Bibliographic Details

The encyclopedia of American intelligence and espionage : from the Revolutionary War to the present / G.J.A. O'Toole.

Author / Creator O'Toole, G. J. A. (George J. A.), 1936-
Imprint New York, N.Y. : Facts on File, c1988.
Description xiii, 539 p. : ill. ; 29 cm.
Language English
Subject Espionage, American -- History -- Dictionaries.
Espionage -- United States -- History -- Dictionaries.
Espionage.
Espionage, American.
United States.
Encyclopedias.
History.
Format Print, Book
URL for this record http://pi.lib.uchicago.edu/1001/cat/bib/893610
ISBN 0816010110 : $39.95
Notes Includes index.
Bibliography: p. 512-521.
Review by Choice Review

O'Toole, a former chief of the CIA's Problem Analysis Branch, here provides almost 700 alphabetically arranged and cross-referenced items on US intelligence and espionage. The work is built around several broad categories: biography, intelligence organizations, major events, techniques and devices, and the role of strategic/tactical intelligence and espionage in both war and peace. In addition to an extensive subject index, the work includes a ten-page, double-column bibliography of books and articles and a three-page guide to abbreviations employed. Although the work's copyright date is 1988, coverage essentially ends before a number of the important spy scandals/intelligence gambits (the Walkers, Yurchenko, Nicaragua, Iran-Contra) of the mid-to-late '80s. Where O'Toole overlaps the worldwide coverage of Vincent and Nan Buranelli's Spy/Counterspy: An Encyclopedia of Espionage (CH, Mar '83), O'Toole is the more comprehensive (e.g., the Buranellis offer 2 1/2 pages on the Pearl Harbor attack and 1 1/2 on Benedict Arnold while O'Toole follows the event with 6 1/2 and the man with 2 1/2). The Buranellis omit much with strictly US emphasis, which is picked up by O'Toole, but he covers none of those espionage/intelligence events and personalities (e.g., Double-Cross System or Frederick the Great) that do/did not impact on America. In short, reference collections wanting comprehensiveness should have both Buranelli and O'Toole; those wanting American emphasis only and not possessing Buranelli should opt for O'Toole's work, which is recommended to both public and academic libraries, high school and above. -M. J. Smith, Jr., Salem College (WV)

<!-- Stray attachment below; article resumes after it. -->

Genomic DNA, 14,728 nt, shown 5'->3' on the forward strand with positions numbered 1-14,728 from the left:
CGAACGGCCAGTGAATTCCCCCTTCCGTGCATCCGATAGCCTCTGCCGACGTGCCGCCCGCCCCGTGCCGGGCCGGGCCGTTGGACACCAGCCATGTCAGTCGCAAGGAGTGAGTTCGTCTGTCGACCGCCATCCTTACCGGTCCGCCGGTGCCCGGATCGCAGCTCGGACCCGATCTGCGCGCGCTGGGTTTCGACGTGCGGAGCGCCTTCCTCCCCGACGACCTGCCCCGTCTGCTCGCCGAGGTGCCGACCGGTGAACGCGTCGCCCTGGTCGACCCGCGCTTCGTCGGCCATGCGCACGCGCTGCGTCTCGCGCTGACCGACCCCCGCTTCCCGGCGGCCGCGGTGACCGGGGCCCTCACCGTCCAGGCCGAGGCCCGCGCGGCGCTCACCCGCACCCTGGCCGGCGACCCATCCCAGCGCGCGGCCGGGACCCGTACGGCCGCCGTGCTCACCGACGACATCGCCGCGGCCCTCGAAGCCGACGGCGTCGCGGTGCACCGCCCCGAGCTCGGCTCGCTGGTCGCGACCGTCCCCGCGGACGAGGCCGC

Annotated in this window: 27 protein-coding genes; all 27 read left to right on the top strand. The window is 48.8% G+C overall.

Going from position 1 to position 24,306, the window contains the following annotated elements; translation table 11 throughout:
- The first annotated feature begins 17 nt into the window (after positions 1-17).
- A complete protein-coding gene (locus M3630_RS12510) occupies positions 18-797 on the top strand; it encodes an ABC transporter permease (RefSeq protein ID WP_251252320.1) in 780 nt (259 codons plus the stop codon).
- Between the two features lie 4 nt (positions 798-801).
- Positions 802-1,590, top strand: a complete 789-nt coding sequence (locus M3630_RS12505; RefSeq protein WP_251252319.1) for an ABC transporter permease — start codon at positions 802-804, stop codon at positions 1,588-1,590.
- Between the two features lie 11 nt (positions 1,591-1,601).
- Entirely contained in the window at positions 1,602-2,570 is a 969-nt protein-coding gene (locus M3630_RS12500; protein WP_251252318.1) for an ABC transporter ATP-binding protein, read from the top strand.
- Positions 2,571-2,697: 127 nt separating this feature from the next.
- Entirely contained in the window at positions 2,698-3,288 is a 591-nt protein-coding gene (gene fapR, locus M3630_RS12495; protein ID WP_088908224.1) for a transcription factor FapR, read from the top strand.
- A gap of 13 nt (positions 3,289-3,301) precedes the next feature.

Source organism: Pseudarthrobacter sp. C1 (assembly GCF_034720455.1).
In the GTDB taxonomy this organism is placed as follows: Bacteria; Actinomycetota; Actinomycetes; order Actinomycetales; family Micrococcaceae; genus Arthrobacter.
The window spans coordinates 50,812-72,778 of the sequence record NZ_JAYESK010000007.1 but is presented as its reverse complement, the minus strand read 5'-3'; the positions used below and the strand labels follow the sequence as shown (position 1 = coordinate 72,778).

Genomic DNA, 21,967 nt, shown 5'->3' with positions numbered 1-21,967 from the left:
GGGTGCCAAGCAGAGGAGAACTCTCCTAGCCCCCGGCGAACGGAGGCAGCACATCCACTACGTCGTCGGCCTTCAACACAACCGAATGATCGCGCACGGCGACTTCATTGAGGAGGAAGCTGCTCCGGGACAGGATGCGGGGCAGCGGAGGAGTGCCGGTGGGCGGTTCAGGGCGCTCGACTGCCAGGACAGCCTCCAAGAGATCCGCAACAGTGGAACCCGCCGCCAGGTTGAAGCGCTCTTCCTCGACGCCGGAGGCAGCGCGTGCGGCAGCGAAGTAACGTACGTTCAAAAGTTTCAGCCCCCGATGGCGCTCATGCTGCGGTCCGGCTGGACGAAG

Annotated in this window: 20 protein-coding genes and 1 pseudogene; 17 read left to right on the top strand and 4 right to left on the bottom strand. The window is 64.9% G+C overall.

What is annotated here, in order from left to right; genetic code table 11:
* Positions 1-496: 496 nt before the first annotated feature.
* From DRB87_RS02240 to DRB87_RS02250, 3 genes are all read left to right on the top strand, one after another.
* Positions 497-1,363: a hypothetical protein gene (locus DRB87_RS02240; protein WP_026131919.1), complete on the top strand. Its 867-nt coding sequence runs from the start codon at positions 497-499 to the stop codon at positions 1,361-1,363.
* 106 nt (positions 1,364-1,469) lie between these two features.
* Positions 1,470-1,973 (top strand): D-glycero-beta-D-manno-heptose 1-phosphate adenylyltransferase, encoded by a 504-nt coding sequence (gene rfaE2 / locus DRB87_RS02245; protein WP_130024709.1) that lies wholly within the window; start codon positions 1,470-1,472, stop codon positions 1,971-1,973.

Copyright American Library Association, used with permission.
Review by Choice Review